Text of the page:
Zoë is a graduate student in the lab of Drs Tom Marsh and Guy Palmer in the Allen School.
Zoe Campbell in Mbuyuni with members of her research team
What area of research is covered by your PhD thesis?
My colleagues and I are focused on enhancing the health and productivity of livestock, especially for smallholder farmers in developing countries. My piece of the puzzle is learning about why poultry-keeping households in Tanzania do or don’t vaccinate their chickens with the goal of increasing access to vaccines.
Why did you choose to join the IID graduate program at WSU?
I came to WSU because of the Program for Enhancing Health and Productivity of Livestock, which is a collaboration between universities in the US, UK, and Tanzania. Upon arriving, I was informed that I had the freedom to use any discipline I needed in order to address my research question! IIDP is a good fit because applied research isn’t neatly confined to one discipline. My academic background is in biology so learning the basics of economics and social sciences is an ongoing challenge, but ultimately an interdisciplinary approach makes the research stronger.
Where were you working/studying before your started your PhD?
I was living in a rural community in Tanzania as an Environmental Extension Officer with the Peace Corps. Mainly this involved learning Swahili, teaching fifth graders about composting and photosynthesis, and doing small sanitation and agriculture projects with community groups. When I returned to the US, I went back to working as a seasonal wildlife technician and thought about getting a master’s degree, but it didn’t seem quite right. Being accepted into this PhD program was a great turning point.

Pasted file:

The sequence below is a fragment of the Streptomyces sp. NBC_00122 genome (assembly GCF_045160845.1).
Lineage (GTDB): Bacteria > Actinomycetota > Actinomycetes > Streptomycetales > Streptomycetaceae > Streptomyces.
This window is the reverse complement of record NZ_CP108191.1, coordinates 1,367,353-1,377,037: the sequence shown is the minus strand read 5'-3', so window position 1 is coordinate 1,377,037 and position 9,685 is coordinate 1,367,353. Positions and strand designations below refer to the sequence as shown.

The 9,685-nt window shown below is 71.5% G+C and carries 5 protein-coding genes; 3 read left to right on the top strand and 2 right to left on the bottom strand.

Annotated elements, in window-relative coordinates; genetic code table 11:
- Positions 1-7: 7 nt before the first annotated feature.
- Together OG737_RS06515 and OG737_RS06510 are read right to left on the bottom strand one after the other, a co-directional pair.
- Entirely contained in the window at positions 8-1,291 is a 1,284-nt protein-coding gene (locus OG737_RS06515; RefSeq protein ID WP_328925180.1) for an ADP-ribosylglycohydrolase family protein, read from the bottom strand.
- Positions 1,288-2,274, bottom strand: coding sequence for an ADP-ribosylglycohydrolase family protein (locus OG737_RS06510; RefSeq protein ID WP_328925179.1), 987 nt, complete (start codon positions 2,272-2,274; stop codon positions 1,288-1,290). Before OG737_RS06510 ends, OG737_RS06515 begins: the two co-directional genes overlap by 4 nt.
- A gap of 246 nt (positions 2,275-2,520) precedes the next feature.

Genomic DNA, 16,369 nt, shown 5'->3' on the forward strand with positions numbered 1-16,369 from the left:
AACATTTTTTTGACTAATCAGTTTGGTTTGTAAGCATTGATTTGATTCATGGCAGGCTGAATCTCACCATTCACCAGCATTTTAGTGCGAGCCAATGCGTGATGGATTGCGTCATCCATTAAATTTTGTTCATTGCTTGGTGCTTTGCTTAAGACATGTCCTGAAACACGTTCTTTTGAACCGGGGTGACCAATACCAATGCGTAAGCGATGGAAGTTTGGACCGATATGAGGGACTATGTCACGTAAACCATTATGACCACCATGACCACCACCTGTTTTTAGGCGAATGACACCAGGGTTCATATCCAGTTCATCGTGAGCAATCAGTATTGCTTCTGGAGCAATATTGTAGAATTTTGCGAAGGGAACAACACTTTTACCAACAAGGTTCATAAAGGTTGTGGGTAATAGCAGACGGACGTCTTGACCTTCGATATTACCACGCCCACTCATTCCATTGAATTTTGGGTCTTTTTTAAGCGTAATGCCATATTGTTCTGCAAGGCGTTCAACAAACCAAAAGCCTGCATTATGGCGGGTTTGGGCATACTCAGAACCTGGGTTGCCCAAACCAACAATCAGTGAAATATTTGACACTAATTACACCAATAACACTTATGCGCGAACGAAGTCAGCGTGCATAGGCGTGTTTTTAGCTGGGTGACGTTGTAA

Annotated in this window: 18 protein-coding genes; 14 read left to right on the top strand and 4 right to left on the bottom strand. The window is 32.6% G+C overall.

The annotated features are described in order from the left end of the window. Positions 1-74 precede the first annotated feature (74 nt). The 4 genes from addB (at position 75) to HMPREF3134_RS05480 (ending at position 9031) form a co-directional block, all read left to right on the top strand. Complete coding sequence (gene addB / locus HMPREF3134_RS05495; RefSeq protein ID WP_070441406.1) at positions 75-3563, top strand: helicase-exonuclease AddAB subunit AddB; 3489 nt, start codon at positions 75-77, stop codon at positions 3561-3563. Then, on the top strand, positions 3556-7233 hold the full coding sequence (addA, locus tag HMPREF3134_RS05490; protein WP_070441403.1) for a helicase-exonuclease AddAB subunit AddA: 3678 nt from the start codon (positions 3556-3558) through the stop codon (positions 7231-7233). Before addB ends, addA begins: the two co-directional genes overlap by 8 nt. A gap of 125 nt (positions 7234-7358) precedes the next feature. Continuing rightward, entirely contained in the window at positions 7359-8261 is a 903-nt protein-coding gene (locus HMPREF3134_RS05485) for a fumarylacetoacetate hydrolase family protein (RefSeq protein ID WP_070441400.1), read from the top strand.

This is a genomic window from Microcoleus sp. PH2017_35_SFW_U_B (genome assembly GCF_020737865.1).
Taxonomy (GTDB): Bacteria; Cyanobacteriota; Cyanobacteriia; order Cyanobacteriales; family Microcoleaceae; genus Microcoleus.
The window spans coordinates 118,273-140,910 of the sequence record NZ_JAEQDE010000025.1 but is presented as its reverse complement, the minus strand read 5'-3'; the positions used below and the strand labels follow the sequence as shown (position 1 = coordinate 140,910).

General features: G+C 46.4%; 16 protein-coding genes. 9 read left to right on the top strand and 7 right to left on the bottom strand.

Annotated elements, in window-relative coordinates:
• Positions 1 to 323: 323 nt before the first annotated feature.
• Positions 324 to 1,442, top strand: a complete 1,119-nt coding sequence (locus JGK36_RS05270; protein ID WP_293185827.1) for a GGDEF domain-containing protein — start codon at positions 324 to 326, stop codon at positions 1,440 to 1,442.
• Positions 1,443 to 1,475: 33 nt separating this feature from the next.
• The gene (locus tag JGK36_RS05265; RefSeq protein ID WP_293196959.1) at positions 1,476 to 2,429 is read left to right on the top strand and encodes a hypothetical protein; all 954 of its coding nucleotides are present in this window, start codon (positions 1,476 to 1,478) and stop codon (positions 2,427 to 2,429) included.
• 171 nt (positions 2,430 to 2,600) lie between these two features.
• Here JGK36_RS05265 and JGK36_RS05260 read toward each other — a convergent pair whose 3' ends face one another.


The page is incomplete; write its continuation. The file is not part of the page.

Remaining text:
What do you find most interesting about your work abroad?
Living and working away from your home culture is a humbling experience, and I suppose I enjoy the puzzle of adapting myself to new ideas, languages, and people. One of the most interesting things is observing how people deal with problems. I remember making a cultural mistake during my field work in Tanzania. That evening, my research assistants called a meeting, and we had to sit down and discuss it for over an hour. At the time, I felt really defensive and embarrassed, but sure enough, after the meeting everyone was feeling good and we had worked the problem out.
How do you like to spend your time outside of work?
Playing outside and cooking delicious food are high on the list. I am a Challenge Facilitator at the WSU ropes course and sometimes lead outdoor trips as well.
What advice would you give students about to embark on a graduate degree?
Being compatible with your advisor is really important. By that, I mean make sure not only your research interests align, but also that your personalities and communication styles align. A graduate program is not for everyone. Think about what you want to do. To me, a graduate degree only makes sense if it opens a door for you that is otherwise closed.
How do you expect to use your graduate degree?
I plan to work in development and research in East Africa.